A child’s curiosity and natural desire to learn are like a tiny flame, easily extinguished unless it’s protected and given fuel. This book will help you as a parent both protect that flame of curiosity and supply it with the fuel necessary to make it burn bright throughout your child’s life. Let’s ignite our children’s natural love of learning!
photo credit: bambino333
I live in relative opulence.
Others live abject poverty.
I always have plenty to eat, a comfortable bed, a washing machine and dishwasher, and hot water for bathing.
Others have nothing to eat, sleep on the ground, never wash their one outfit, don’t have or need dishes and utensils, and bathe in the local river if they’re lucky enough to have access to one.
This disparity has increasingly nagged at me for some time. I imagine that it will be even more powerful and real when I return from Africa.
Why such injustice among God’s children exists here on Earth I will perhaps never know with certainty until I can ask Heavenly Father in person. In the mean time we have been counseled to strive for temporal equality.
Am I doing my part?
Do I really need to eat out as much as I do? Do I need to go see Spiderman 3? Do I need a new pair of jeans as badly as I think I do?
Can I look at myself in the mirror (another simple luxury that many do not have) and feel the Lord’s approval in my humanitarian efforts? Especially in light of some of these statistics?:
- Half the world — nearly three billion people — live on less than two dollars a day.
- The richest 50 million people in Europe and North America have the same income as 2.7 billion poor people. “The slice of the cake taken by 1% is the same size as that handed to the poorest 57%.”
- According to UNICEF, 30,000 children die each day due to poverty.
- A mere 12 percent of the world’s population uses 85 percent of its water.
- Less than one per cent of what the world spent every year on weapons was needed to put every child into school by the year 2000.
- To satisfy the world’s sanitation and food requirements would cost only US$13 billion- what the people of the United States and the European Union spend on perfume each year.
- See more… 
Am I doing enough? I can’t change the world, but I can make a difference. Helen Keller taught this truth well when she said:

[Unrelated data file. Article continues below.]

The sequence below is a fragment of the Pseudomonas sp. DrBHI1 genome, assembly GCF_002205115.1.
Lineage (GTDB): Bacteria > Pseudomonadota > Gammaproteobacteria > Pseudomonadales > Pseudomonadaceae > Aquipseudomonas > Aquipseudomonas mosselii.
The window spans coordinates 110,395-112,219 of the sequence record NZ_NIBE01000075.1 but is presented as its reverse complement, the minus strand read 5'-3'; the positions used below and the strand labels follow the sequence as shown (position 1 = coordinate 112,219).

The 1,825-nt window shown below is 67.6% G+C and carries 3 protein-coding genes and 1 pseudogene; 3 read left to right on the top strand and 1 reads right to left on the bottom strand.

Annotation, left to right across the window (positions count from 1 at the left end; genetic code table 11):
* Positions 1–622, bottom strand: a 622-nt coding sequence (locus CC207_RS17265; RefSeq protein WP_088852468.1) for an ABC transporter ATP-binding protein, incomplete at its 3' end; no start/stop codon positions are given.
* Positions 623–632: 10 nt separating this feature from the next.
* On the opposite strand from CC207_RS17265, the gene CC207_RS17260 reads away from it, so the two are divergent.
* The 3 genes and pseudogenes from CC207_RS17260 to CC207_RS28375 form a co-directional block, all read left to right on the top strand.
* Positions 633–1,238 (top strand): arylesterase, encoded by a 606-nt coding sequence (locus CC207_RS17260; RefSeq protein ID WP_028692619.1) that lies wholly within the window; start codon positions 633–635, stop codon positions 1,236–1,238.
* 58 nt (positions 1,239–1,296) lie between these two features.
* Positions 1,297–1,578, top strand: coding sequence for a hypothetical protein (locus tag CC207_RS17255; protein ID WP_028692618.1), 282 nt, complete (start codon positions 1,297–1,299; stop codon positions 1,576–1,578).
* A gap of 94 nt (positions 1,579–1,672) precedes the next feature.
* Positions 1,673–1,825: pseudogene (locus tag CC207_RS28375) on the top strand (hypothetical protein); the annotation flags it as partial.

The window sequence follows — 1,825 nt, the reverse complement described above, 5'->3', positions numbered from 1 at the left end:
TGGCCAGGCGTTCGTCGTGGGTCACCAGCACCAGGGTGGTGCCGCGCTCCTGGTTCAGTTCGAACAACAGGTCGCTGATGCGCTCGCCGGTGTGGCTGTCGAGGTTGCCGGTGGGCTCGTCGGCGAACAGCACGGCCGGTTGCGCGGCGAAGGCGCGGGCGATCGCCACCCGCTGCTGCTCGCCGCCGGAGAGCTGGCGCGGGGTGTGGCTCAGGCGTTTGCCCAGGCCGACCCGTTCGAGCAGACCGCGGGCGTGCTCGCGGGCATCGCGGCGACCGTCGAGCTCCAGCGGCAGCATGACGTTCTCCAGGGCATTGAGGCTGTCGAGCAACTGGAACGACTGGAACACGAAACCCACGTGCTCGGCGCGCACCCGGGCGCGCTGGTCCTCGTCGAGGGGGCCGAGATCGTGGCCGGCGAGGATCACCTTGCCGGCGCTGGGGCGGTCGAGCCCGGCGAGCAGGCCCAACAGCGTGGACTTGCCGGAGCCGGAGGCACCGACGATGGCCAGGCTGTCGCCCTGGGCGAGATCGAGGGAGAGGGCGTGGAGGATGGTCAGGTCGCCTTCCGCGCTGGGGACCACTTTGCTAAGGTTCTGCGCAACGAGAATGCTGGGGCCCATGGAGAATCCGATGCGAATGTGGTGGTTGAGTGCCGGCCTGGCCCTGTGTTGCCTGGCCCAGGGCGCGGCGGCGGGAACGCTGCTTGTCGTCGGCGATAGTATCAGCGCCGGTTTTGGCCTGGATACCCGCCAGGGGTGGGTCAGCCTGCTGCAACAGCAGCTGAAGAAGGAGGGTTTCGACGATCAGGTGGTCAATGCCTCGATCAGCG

I am only one; but still I am one. I cannot do everything, but still I can do something. I will not refuse to do the something I can do. (Helen Keller, via Quoty)
This increasingly polarized disparity requires immediate, individual action. I must continue to change my life and abandon the consumerism that plagues our society. I must deprive myself of certain wants so that others may have an opportunity to survive.
We hope that through the payment of liberal fast offerings there will be more than enough to provide for the needs of the less fortunate. If every member of this church observed the fast and contributed generously, the poor and the needy—not only of the Church, but many others as well, would be blessed and provided for. Every giver would be blessed in body and spirit, and the hungry would be fed, the naked clothed according to need.
Now, brethren and sisters, I invite you to look beyond the narrow boundaries of your own wards and rise to the larger vision of this, the work of God. We have a challenge to meet, a work to do beyond the comprehension of any of us—that is, to assist our Heavenly Father to save His sons and daughters of all generations, both the living and the dead, to work for the salvation not only of those in the Church, but for those presently outside, wherever they may be. No body of people on the face of the earth has received a stronger mandate from the God of heaven than have we of this Church. (Gordon B. Hinckley, Rise to a Larger Vision of the Work)
Certainly it is not a sin to enjoy life and use hard-earned money for entertainment and creature comforts. I’m not trying to say that I’m going to shrink my wardrobe to one outfit and go live in a tent in the mountains. My main responsibility is to provide for myself (and my future family). However, once my basic needs are met, there is so much I can do to help others!
Love is one of the leading characteristics of Deity, and ought to be manifested by those who aspire to be the sons of God. A man filled with the love of God, is not content with blessing his family alone but ranges through the world, anxious to bless the whole of the human family. (Joseph Smith, via Quoty)
I stand with Helen Keller to say “I cannot do everything, but still I can do something. I will not refuse to do the something I can do”.
Our motives are not selfish; our purposes not petty and earthbound; we contemplate the human race—past, present, and yet to come—as immortal beings, for whose salvation it is our mission to labor; and to this work, broad as eternity and deep as the love of God, we devote ourselves, now and forever. (First Presidency, “An Address to the World,” Conference Report, Apr. 1907)